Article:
On May 11th, 2018 U.S. Citizenship and Immigration Services (USCIS) posted changing how the agency will calculate unlawful presence for students and exchange visitors in F, J, and M nonimmigrant status, including F-2, J-2, or M-2 dependents, who fail to maintain their status in the United States.
This policy will go into effect on Aug. 9, 2018.
“The message is clear: These nonimmigrants cannot overstay their periods of admission or violate the terms of admission and stay illegally in the U.S. anymore.”
Individuals in F, J, and M status who failed to maintain their status before Aug. 9, 2018, will start accruing unlawful presence on the earliest of any of the following:
• The day after they no longer pursue the course of study or the authorized activity, or the day after they engage in an unauthorized activity;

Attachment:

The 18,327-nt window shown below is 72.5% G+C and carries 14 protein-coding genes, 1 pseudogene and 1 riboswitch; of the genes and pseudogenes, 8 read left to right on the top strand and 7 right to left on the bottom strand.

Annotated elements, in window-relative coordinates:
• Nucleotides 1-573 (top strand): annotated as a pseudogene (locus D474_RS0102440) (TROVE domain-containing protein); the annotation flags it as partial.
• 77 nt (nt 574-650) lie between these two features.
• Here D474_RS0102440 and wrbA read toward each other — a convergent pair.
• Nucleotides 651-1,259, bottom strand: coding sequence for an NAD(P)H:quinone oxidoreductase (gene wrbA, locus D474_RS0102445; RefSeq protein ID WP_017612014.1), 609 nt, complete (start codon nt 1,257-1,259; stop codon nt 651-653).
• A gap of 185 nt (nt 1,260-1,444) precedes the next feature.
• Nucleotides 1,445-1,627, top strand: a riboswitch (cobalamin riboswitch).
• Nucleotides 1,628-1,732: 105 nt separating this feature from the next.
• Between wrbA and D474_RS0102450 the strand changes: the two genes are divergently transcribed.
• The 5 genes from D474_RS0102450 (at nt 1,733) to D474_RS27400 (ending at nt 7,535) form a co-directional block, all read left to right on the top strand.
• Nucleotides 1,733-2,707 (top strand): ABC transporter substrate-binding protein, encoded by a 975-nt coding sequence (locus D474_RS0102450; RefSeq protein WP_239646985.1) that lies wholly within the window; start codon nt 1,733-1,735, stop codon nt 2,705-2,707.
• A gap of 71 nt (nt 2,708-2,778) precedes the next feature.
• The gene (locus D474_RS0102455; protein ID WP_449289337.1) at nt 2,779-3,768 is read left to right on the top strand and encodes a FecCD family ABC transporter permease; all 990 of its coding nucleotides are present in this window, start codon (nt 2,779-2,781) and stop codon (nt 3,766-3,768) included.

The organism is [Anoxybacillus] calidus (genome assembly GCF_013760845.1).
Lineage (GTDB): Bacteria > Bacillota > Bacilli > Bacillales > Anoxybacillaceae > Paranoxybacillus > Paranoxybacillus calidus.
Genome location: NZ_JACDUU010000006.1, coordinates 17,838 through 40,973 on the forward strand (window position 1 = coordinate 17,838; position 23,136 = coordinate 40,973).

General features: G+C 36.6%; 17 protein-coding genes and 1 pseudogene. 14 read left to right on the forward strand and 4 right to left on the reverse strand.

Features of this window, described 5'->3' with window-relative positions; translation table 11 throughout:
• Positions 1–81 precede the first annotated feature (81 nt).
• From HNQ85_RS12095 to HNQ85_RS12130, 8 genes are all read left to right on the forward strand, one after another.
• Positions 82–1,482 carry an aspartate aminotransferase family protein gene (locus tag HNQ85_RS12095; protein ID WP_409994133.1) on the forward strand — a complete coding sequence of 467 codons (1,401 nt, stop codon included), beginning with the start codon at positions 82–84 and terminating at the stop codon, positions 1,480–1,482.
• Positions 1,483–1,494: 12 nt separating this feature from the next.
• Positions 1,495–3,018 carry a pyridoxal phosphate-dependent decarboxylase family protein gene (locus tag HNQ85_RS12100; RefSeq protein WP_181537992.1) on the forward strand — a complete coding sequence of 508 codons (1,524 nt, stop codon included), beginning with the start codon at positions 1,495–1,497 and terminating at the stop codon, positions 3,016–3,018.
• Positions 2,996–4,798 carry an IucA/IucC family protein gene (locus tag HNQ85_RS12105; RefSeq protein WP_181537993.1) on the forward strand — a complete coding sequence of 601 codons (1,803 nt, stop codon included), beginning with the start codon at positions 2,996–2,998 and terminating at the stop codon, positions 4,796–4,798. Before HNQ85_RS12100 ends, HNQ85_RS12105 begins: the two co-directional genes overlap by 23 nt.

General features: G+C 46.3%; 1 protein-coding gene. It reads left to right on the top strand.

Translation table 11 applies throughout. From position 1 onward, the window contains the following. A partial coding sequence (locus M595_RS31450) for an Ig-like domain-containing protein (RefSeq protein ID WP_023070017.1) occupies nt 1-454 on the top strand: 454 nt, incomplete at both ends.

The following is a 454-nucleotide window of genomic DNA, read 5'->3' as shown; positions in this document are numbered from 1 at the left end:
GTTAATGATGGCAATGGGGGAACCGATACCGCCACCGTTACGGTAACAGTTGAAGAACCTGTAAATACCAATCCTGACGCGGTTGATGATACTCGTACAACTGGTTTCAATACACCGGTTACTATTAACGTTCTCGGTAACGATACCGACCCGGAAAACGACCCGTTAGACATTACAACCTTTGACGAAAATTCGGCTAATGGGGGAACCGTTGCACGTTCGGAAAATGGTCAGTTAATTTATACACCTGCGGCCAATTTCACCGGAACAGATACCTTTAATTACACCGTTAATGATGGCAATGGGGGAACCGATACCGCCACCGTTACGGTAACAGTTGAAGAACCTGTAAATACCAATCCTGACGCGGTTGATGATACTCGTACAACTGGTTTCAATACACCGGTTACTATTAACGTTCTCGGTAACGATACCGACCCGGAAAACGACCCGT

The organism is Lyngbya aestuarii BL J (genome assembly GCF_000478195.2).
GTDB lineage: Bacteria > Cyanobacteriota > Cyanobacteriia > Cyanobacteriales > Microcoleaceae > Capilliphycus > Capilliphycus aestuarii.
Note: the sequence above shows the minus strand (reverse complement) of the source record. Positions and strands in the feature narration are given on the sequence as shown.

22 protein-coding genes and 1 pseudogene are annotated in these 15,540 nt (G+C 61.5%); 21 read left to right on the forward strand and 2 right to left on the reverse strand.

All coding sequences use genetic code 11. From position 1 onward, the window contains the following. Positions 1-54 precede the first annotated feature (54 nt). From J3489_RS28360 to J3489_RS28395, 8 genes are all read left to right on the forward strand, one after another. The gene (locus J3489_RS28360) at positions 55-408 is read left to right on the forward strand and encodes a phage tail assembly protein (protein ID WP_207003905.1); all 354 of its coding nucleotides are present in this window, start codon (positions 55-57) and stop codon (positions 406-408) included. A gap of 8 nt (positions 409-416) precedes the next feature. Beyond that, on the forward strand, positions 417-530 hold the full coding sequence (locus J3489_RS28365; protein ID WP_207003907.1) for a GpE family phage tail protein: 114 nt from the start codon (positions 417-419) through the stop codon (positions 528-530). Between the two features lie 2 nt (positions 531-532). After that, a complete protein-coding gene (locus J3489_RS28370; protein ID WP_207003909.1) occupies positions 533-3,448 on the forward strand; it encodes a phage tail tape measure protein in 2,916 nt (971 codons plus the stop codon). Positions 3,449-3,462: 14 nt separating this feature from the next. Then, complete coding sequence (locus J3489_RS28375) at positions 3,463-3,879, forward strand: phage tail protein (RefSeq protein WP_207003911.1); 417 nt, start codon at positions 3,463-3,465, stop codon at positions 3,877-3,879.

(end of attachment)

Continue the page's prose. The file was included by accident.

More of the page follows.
• The day after completing the course of study or program, including any authorized practical training plus any authorized grace period;
• The day after the I-94 expires; or
• The day after an immigration judge, or in certain cases, the BIA, orders them excluded, deported, or removed (whether or not the decision is appealed).
Individuals who have accrued more than 180 days of unlawful presence during a single stay, and then depart, may be subject to three-year or 10-year bars to admission, depending on how much unlawful presence they accrued before they departed the United States. Individuals who have accrued a total period of more than one year of unlawful presence, whether in a single stay or during multiple stays in the United States, and who then reenter or attempt to reenter the United States without being admitted or paroled are permanently inadmissible.
Those subject to the three-year, 10-year, or permanent unlawful presence bars to admission are generally not eligible to apply for a visa, admission, or adjustment of status to permanent residence unless they are eligible for a waiver of inadmissibility or another form of relief.
Learn more about changes by calling our office at 1-800-217-0042